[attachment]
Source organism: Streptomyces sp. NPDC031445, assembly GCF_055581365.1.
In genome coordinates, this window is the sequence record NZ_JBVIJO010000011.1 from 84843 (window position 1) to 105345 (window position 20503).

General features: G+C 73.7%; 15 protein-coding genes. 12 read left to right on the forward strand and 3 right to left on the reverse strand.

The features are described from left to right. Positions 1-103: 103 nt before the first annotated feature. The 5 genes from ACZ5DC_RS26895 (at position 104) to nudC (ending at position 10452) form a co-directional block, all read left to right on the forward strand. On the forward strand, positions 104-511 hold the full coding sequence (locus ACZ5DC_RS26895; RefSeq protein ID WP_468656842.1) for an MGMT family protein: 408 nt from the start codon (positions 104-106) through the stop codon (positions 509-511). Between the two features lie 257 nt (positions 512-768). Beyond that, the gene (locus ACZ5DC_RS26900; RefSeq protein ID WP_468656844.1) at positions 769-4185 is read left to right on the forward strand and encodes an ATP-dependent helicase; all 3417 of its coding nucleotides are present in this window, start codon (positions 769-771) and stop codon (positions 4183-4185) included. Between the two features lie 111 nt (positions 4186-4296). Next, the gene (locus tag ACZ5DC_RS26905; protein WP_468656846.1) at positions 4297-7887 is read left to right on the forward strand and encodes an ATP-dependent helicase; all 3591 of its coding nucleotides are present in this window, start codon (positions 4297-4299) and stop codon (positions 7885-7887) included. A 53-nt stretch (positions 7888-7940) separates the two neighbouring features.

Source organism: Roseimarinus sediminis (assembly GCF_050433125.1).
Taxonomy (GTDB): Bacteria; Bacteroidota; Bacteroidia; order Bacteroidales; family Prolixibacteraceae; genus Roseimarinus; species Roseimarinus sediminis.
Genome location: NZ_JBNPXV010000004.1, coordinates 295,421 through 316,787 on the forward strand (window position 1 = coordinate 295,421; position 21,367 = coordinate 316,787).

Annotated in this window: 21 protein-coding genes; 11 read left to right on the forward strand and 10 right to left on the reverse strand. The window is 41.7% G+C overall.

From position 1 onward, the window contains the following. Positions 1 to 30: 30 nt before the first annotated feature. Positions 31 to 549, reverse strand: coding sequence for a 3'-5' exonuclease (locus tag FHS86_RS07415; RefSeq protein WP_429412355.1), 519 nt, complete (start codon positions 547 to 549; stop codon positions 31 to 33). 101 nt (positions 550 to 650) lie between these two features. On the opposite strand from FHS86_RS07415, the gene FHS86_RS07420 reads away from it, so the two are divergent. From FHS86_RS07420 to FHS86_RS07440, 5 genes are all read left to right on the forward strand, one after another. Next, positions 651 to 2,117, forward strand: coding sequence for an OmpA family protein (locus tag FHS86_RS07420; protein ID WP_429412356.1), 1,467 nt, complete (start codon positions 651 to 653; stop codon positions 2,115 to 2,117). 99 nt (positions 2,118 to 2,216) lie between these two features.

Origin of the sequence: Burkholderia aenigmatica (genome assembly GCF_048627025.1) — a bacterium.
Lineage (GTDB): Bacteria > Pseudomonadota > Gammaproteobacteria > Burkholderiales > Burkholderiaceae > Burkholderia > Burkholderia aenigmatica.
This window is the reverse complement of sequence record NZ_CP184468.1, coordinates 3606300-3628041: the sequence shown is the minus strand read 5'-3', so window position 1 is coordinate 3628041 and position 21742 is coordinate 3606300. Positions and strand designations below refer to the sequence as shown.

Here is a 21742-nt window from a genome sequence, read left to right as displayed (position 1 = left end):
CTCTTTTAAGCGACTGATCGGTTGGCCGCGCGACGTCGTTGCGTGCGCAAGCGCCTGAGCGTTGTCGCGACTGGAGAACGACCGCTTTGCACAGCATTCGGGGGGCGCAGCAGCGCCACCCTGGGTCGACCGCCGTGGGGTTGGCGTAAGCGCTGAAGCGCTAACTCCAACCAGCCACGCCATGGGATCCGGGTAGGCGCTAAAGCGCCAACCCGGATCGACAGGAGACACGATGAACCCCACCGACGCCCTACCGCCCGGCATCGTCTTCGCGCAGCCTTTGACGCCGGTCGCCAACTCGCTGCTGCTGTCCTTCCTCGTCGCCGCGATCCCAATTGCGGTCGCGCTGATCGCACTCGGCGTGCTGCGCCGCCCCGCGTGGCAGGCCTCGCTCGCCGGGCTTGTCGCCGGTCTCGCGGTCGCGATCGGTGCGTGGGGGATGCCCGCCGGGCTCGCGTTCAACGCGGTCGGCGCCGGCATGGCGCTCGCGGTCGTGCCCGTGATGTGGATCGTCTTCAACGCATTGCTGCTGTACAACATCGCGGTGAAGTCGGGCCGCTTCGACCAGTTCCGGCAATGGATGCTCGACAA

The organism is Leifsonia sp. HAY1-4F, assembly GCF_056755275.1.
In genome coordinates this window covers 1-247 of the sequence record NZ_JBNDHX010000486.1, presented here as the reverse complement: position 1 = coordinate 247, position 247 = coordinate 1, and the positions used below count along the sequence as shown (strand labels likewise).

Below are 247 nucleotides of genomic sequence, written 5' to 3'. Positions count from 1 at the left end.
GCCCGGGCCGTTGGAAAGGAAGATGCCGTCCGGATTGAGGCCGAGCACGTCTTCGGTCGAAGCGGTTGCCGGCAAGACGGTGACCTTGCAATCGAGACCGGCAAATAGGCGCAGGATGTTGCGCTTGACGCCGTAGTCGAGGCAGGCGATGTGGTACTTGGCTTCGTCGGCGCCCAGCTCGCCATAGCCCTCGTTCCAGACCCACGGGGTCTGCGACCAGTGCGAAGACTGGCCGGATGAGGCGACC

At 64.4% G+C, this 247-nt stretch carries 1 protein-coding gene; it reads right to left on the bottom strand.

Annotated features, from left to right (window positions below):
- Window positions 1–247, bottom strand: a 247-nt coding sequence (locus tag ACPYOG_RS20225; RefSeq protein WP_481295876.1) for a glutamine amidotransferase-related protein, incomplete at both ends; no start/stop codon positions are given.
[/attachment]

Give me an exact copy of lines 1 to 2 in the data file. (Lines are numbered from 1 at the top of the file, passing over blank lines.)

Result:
Source organism: Streptomyces sp. NPDC031445, assembly GCF_055581365.1.
In genome coordinates, this window is the sequence record NZ_JBVIJO010000011.1 from 84843 (window position 1) to 105345 (window position 20503).